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Is this code correct to load and save NSUserDefaults.

// Load
    NSDictionary *dict = [[NSUserDefaults standardUserDefaults] 
         dictionaryRepresentation];

// Save
    NSDictionary *dict =  ....
    NSUserDefaults *defaults = [NSUserDefaults standardUserDefaults];
    [defaults registerDefaults:dict];
    [defaults synchronize]; << Not sure if this is needed

I'm using JSON to hold the dictionary contents and I'm having problems. I'd just like to know if this code is correct, before I look elsewhere for my problem.

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2 Answers 2

up vote 0 down vote accepted

Your Load code will get you a dictionary of all the current default values.

[Note This will probably be much larger than you expect as Mac OS installs a raft of defaults, you might want to make it smaller. For example, you can limit the dictionary to just those defaults in your domain which differ from their registered default using:

NSDictionary *userDefaults = [[NSUserDefaults standardUserDefaults] persistentDomainForName:@"<your bundle identifier>"];

end note]

Your Save code probably doesn't do what you expect, it installs the values you are restoring as the defaults for those keys - so if you support "Restore to Default Settings", or something similar, then these are the values that would result. What you probably want to do it set the current value of the keys, this can be done with a simple loop:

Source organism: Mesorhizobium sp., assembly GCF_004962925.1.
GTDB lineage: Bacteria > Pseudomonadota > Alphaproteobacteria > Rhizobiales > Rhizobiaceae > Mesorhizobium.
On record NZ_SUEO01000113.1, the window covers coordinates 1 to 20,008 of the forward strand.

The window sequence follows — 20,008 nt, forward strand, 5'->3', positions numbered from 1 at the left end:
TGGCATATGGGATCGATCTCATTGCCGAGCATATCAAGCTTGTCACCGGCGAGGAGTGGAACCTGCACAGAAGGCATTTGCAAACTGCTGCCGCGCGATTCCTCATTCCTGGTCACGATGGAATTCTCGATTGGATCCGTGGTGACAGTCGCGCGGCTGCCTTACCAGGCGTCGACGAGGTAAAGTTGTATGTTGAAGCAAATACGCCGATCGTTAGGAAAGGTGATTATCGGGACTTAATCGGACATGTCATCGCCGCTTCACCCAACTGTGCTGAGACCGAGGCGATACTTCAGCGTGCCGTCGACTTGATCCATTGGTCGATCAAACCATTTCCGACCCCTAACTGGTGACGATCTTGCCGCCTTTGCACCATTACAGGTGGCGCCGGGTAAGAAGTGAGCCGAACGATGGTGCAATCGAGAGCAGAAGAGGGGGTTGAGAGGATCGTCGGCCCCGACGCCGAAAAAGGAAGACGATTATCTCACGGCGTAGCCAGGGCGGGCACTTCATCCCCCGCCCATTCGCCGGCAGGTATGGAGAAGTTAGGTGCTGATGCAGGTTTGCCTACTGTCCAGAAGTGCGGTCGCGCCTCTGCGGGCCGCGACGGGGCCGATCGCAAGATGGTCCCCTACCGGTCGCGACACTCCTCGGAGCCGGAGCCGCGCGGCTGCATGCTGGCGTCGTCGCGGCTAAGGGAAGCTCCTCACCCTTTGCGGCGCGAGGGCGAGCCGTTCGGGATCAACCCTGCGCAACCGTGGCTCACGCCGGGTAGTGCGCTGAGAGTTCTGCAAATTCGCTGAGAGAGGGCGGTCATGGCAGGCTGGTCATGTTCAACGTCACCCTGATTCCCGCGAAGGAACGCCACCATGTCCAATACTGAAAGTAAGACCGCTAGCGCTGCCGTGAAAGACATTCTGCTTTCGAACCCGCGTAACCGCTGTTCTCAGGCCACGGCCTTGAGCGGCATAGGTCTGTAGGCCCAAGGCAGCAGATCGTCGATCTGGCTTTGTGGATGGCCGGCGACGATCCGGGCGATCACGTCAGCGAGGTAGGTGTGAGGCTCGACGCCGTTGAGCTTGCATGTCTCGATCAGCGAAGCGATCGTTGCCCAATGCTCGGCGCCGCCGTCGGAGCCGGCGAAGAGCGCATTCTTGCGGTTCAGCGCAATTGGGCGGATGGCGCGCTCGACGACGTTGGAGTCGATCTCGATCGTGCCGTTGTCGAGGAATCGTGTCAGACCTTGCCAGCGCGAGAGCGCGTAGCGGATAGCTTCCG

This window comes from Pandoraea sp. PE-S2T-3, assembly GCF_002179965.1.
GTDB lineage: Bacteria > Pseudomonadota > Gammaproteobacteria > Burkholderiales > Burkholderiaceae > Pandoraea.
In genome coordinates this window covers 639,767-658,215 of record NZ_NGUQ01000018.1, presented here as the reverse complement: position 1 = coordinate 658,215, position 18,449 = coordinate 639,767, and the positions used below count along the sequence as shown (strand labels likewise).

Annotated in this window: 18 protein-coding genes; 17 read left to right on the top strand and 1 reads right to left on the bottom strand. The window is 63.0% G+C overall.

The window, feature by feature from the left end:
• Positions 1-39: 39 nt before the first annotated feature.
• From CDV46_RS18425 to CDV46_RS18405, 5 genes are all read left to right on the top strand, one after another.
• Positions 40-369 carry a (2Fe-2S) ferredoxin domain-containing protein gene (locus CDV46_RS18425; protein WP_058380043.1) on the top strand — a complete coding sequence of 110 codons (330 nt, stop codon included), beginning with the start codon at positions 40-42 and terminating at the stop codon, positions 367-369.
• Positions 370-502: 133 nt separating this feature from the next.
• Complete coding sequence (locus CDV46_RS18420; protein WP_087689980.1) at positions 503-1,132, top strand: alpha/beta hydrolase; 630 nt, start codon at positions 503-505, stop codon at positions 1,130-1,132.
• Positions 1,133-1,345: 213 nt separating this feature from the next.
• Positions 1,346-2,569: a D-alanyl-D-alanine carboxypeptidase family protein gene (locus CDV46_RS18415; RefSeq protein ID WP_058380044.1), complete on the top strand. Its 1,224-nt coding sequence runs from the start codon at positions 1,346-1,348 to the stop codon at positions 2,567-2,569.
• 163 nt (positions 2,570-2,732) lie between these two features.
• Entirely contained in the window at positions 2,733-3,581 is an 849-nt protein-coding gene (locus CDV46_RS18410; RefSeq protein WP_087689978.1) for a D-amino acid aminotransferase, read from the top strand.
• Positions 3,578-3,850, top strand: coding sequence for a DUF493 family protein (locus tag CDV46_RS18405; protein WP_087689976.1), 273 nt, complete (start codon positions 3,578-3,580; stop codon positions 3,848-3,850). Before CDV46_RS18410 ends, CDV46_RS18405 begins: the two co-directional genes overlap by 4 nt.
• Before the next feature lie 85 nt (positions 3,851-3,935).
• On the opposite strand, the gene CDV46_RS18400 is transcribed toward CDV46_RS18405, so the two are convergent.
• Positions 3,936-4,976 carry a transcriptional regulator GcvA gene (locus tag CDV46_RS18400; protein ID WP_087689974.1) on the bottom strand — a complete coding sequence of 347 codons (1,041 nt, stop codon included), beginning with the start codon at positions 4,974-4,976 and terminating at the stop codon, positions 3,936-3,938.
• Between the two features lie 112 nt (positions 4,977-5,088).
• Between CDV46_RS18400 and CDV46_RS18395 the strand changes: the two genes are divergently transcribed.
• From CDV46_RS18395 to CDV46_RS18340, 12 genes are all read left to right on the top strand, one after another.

NSDictionary *dict =  ....
NSUserDefaults *defaults = [NSUserDefaults standardUserDefaults];
foreach(id key in dict)
   [defaults setObject:[dict objectForKey:key] forKey:key];

The above code is only an outline, you may need to take care what preferences you save/restore and in what order - but all that depends on your application.

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The only concern I have with the save is that it use setobject whereas I use seinteger as well in places, would set object cover both. Having said that why have setinteger if setobject would do this. –  Jules Dec 21 '11 at 6:43
    
The data structures behind NSUserDefaults store objects, the NSDictionary created by reading in the file also stores objects, hence the use of setObject:. In the case of integer values the actual object stored is an NSNumber. setInteger, and the other primitive type setters and getters are convenience methods which (un)wrap the primitive values from/as objects. –  CRD Dec 21 '11 at 8:29
// Get

NSDictionary *dict = [[NSUserDefaults standardUserDefaults] objectForKey:@"myDictionary"];

// Set

NSDictionary *dict = ...

[[NSUserDefaults standardUserDefaults] setObject:dict forKey:@"myDictionary"];
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I have lots of settings Im trying to do all at once. –  Jules Dec 21 '11 at 6:44

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